by Giorgio Cafiero
For decades, Turkey and Syria’s bilateral ties have fluctuated vastly. In 1998, the two nations almost went to war over Damascus’ support for the Kurdistan Workers’ Party (PKK), sovereign disputes involving Hatay province, Turkish-Israeli relations, and water issues. After the Justice and Development Party (AKP) ascended to power in 2002, a new Turkish foreign policy of “zero problems with neighbors” heralded a period of cooperation between both capitals that also extended to military cooperation. Yet relations deteriorated in 2011 after the “Arab Spring” quickly spiraled into a bloody civil war in which Ankara backed the Syrian opposition and permitted foreign fighters from all corners of the world to transit Turkey on their way to Syria.
Recently, however, several events suggest that Ankara and Damascus may soon begin a new chapter in their relationship and reconcile differences of the past due to global and regional trends that give both governments interests in a rapprochement.
Last month, Turkish and Syrian senior security officers met for three days on the Lebanese-Syrian border. Officials in Ankara also reduced salaries for the Syrian National Coalition’s members, underscoring how the Syrian rebels are losing their backing from Turkey as their Gulf Cooperation Council (GCC) sponsors are divided and distracted by the months-old Qatar crisis. Since last year Turkey’s role in facilitating Syrian Arab Army (SAA) gains in Aleppo and elsewhere by negotiating ceasefires with Russia has also highlighted Ankara’s shift away from its regime change agenda in Syria.
Key variables driving Turkey’s evolving approach to the Syrian civil war include: an acceptance of the Damascus regime’s upper hand in the conflict; a growing emphasis on countering the growing autonomy of Syrian Kurds in Rojava; the threat that Islamic State (ISIS or IS) poses to Turkey; Ankara’s shift toward Russia’s geopolitical orbit amid growing tensions between Turkey and its traditional Western allies; and recent improvements in Turkish-Iranian relations.
Early on in the Syrian crisis, Turkey sided with revolutionary forces based on the assumption that Bashar al-Assad would meet the same fate as Moammar Gaddafi and other Arab autocrats who lost power during the Arab Spring. Ankara saw the conflict in Syria as an opportunity to expand Turkey’s influence in the Arab world with a Sunni Islamist political order ascending to power. Yet the Turks paid a major price for this foreign policy with the influx of three million refugees into their country, which has heightened sectarian temperatures in Hatay and precipitated IS terrorist attacks across Turkey. Put simply, Turkey’s approach to Syria has adjusted based on Ankara’s calculation that it was not realistic to simultaneously sponsor anti-regime forces, thwart the Kurds from consolidating their gains in Rojava, and defeat IS.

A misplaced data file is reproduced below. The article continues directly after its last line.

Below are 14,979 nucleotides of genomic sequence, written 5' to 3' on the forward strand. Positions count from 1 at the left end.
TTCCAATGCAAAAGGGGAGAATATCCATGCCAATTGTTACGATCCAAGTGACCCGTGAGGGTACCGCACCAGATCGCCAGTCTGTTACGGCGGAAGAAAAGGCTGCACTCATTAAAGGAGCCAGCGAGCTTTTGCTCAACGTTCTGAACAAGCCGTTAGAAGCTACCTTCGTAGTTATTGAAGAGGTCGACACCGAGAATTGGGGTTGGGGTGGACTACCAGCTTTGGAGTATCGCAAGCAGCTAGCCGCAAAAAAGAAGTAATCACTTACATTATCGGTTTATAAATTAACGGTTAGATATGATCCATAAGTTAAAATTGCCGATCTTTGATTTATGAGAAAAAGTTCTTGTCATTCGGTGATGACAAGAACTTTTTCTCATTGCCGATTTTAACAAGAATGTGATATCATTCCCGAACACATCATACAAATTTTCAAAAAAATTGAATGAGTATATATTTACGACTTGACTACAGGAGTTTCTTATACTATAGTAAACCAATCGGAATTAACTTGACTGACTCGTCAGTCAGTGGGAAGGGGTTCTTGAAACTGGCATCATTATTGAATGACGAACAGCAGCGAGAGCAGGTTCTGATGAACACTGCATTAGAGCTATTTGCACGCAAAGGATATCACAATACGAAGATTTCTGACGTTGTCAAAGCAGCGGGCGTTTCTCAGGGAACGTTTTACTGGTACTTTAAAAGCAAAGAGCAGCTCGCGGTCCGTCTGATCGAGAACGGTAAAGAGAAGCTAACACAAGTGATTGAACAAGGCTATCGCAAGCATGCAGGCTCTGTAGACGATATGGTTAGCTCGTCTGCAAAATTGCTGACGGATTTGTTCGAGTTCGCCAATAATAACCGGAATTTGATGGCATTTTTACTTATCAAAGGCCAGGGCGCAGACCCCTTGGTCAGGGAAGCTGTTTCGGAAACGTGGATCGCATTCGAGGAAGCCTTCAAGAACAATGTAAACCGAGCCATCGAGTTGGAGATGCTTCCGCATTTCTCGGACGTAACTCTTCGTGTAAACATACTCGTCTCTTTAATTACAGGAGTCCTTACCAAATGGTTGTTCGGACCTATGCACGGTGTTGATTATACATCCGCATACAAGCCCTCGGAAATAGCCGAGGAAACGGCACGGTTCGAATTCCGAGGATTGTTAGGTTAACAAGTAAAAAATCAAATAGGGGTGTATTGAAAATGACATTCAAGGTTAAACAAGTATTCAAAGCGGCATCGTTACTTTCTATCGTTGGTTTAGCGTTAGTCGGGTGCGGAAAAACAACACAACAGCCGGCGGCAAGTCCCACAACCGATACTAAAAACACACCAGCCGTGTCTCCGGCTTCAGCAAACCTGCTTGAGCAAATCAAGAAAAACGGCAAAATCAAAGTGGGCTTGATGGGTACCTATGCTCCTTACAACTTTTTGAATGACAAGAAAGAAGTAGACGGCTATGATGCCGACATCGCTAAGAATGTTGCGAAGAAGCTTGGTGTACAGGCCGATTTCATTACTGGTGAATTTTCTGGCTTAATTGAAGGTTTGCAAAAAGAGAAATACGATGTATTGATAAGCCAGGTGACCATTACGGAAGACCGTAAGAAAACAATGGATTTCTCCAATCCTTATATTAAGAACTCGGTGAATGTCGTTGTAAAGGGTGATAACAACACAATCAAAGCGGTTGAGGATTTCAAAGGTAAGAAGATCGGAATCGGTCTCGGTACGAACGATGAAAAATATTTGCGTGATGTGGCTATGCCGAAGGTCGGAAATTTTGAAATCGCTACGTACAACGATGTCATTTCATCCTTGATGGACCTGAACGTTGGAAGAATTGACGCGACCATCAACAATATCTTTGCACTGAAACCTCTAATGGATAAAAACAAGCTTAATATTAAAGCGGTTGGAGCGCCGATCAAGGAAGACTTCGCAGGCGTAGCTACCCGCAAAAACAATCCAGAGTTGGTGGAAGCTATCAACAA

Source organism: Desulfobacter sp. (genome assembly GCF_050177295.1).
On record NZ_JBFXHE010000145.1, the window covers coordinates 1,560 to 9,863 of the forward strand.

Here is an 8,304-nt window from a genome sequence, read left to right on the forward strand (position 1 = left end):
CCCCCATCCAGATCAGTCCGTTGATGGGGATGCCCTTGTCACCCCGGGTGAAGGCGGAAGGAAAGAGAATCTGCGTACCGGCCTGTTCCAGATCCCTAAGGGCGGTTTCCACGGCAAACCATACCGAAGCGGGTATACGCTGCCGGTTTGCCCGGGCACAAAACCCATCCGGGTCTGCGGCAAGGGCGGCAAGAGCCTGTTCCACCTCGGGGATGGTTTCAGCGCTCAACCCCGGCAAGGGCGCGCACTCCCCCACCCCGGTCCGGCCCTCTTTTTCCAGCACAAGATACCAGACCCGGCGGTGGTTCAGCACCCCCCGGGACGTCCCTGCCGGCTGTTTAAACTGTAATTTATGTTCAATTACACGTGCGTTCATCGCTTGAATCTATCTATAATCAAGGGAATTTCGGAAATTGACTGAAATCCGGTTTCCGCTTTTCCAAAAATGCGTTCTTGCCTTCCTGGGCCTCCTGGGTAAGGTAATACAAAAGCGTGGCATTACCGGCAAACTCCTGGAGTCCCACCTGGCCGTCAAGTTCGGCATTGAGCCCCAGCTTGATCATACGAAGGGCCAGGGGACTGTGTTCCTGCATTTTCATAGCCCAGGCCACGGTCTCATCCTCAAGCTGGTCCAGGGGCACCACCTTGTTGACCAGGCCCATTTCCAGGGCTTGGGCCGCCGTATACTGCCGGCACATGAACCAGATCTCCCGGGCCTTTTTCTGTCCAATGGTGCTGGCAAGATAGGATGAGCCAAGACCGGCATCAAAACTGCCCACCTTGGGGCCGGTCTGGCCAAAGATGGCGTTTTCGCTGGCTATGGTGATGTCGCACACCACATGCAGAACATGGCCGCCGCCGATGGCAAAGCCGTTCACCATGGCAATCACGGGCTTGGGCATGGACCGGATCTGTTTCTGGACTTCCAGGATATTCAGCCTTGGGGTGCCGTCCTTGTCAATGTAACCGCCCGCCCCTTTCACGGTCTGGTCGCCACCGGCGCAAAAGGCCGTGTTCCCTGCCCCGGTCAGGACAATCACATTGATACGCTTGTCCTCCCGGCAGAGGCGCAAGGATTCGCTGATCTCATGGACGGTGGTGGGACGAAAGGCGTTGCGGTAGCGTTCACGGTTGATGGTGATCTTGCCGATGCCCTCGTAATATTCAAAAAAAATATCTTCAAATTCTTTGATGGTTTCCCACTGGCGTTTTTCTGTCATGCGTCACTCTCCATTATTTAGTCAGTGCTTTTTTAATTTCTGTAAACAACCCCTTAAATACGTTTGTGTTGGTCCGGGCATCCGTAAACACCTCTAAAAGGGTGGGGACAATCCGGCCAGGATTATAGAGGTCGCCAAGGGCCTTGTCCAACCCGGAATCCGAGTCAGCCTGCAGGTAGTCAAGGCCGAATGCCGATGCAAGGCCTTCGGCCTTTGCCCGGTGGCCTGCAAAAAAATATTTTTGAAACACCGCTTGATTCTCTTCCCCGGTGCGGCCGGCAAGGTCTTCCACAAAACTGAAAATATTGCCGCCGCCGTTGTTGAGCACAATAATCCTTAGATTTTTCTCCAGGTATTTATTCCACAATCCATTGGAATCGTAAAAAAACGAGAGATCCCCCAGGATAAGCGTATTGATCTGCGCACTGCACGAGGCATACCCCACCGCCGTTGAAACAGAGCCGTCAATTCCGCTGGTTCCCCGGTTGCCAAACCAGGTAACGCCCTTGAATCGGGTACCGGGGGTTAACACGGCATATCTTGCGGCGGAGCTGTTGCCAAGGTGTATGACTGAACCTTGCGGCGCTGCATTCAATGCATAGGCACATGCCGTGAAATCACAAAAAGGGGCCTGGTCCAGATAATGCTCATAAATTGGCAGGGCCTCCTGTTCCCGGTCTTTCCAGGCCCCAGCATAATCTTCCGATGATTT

Arguably, Turkey abandoned, albeit unofficially, its regime change policy vis-à-vis Syria in 2015 and 2016 once Russia’s direct military intervention in the civil war shifted the balance of power in Damascus’ favor, the fragile ceasefire between Ankara and the PKK fell apart with resumed violence, and IS began spilling blood north of the Turkish-Syrian border. After last year’s failed coup plot against Turkish president Recep Tayyip Erdogan and with the Trump administration stepping up America’s support for Syrian Kurds, Ankara has turned to Russia and Iran as a way of hedging its bets with Washington, which some in the APK believe was behind the unsuccessful coup. The rapprochement with Russia and Turkey’s increasingly cordial relationship with Iran required Ankara to tone down its support for rebels fighting the Moscow- and Tehran-backed Damascus regime and begin cooperating with the Kremlin in Syria. Turkey and Russia’s first joint military strike against IS targets in al-Bab in January illustrated the extent to which Ankara and Moscow moved away from their previous hostile relationship.
At this juncture, a Turkish-Syrian rapprochement is not inevitable. The key issue that will shape Ankara’s relationship with the Assad regime is the latter’s relationship with the Syrian-based offshoot of the PKK, the People’s Protection Units (YPG). It remains to be seen if Damascus will cooperate with Ankara to prevent the formation of an independent Kurdish state (or at least an increasingly autonomous Kurdish de facto government) in Rojava or not.
On September 22, the Syrian Kurds, following the example set by the Iraqi Kurds, held an election in Syrian Kurdistan to begin establishing autonomous institutions to strengthen their power in Rojava. Despite some clashes, the SAA and the YPG have mostly left each other alone throughout the Syrian civil war based on their shared interests in defeating Islamist forces fighting both the regime and Syria’s Kurdish minority. Yet Damascus opposes the Syrian Kurds’ plans for greater autonomy and there is reason to expect the SAA and the Western-backed YPG to head toward a more confrontational relationship as both the regime and Syria’s Kurdish fighters are competing to seize control of Deir Ezzor as IS loses its hold of that city.
A real indicator of a Turkish-Syrian rapprochement would be Ankara reopening its embassy in Damascus. The reopening of Turkey’s embassy in the Syrian capital would mark a major victory for Assad and his Russian and Iranian allies by severely dimming any remaining prospects for regime change in Damascus. It’s not clear, however, whether Turkey would so obviously facilitate Russian efforts to expand its clout at the expense of America in the post-Cold War Middle East.